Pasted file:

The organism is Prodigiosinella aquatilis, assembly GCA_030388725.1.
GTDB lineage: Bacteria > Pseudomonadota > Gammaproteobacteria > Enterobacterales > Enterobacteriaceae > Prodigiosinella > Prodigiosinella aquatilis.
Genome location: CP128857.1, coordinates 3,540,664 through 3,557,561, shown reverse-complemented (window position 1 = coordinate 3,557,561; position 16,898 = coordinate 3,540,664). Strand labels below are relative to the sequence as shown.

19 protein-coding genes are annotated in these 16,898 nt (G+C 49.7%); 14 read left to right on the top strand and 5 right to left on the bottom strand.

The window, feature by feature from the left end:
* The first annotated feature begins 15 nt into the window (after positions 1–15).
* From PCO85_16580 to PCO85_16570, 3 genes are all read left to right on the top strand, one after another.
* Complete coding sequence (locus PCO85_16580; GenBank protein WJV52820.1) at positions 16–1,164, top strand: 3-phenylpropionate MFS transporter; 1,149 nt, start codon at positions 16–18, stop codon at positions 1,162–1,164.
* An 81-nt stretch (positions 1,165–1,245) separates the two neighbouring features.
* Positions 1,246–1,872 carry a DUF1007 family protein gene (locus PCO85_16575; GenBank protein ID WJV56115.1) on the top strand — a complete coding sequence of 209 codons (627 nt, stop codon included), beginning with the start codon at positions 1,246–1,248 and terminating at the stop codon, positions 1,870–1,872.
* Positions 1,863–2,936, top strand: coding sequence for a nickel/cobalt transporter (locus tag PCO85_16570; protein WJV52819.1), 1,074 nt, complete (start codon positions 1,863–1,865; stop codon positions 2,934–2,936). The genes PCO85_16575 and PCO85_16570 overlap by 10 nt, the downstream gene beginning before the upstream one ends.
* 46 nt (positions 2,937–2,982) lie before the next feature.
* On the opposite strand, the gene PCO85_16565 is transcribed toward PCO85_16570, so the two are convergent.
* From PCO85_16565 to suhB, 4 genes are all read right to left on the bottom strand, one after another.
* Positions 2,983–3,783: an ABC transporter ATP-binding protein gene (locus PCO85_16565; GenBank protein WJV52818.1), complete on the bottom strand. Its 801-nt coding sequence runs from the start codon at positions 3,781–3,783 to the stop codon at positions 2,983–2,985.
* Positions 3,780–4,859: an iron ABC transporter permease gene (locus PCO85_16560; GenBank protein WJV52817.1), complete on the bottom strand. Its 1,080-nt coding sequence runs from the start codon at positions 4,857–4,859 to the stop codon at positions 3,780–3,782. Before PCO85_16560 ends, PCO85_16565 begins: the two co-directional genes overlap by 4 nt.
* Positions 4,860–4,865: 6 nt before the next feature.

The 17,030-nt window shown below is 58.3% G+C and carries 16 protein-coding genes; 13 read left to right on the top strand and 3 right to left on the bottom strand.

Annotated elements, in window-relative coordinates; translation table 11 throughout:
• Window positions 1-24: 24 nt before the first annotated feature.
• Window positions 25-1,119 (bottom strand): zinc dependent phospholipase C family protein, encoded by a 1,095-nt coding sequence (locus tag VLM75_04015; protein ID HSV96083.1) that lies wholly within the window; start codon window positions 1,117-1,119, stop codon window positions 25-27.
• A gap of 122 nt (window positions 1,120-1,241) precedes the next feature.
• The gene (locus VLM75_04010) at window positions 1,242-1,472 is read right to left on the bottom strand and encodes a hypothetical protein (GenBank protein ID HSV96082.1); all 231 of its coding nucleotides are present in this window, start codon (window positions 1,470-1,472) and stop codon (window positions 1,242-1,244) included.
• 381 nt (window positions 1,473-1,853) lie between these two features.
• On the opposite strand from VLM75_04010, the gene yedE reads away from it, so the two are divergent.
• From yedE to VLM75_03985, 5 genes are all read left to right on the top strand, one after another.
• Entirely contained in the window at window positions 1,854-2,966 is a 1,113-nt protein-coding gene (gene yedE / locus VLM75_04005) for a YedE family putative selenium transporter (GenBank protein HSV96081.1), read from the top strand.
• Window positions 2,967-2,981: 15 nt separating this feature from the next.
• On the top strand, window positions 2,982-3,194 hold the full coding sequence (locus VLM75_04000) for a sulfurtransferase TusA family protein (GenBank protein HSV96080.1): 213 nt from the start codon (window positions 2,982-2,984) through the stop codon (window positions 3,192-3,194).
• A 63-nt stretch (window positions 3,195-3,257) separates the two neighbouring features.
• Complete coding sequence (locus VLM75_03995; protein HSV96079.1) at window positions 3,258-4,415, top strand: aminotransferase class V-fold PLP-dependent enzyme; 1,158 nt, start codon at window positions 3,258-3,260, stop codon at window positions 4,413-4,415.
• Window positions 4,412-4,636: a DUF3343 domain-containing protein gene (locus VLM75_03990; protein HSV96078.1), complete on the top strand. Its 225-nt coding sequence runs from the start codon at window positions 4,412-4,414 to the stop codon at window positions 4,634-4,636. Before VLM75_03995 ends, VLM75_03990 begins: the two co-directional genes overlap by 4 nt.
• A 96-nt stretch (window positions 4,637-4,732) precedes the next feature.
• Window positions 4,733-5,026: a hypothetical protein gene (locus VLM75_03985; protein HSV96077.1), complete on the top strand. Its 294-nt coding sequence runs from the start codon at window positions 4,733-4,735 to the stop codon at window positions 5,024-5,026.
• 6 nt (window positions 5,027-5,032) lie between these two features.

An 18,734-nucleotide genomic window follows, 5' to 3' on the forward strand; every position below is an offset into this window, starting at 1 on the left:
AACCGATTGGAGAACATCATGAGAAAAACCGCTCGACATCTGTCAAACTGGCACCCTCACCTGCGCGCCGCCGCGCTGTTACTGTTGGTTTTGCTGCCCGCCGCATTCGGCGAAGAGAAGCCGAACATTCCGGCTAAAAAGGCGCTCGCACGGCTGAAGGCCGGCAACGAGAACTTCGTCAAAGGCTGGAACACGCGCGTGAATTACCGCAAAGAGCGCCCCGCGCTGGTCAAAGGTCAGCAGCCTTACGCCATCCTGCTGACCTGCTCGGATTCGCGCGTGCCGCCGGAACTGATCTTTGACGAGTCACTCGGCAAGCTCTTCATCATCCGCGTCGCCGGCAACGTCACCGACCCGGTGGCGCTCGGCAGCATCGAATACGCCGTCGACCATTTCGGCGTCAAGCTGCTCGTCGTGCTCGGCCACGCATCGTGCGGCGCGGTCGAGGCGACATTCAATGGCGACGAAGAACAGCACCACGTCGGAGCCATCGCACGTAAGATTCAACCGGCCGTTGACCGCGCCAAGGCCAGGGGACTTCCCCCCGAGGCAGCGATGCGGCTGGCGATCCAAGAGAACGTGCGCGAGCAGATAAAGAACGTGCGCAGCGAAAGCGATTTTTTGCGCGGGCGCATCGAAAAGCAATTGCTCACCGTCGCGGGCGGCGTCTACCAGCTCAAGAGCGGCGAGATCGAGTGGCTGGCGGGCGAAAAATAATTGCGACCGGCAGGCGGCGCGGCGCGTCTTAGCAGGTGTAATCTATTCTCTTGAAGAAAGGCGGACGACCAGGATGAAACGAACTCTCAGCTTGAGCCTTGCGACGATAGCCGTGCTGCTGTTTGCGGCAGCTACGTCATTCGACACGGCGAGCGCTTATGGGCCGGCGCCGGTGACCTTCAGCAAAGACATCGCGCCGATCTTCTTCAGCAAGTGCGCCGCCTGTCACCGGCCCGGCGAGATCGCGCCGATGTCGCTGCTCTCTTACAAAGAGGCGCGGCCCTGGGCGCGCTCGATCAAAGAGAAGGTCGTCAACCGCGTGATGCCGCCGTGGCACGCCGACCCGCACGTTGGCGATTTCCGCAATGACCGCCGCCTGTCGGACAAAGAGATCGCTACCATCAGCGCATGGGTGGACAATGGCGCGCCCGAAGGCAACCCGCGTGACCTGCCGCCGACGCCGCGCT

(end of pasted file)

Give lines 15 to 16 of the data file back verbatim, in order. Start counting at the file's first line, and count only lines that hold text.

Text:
* Positions 2,983–3,783: an ABC transporter ATP-binding protein gene (locus PCO85_16565; GenBank protein WJV52818.1), complete on the bottom strand. Its 801-nt coding sequence runs from the start codon at positions 3,781–3,783 to the stop codon at positions 2,983–2,985.
* Positions 3,780–4,859: an iron ABC transporter permease gene (locus PCO85_16560; GenBank protein WJV52817.1), complete on the bottom strand. Its 1,080-nt coding sequence runs from the start codon at positions 4,857–4,859 to the stop codon at positions 3,780–3,782. Before PCO85_16560 ends, PCO85_16565 begins: the two co-directional genes overlap by 4 nt.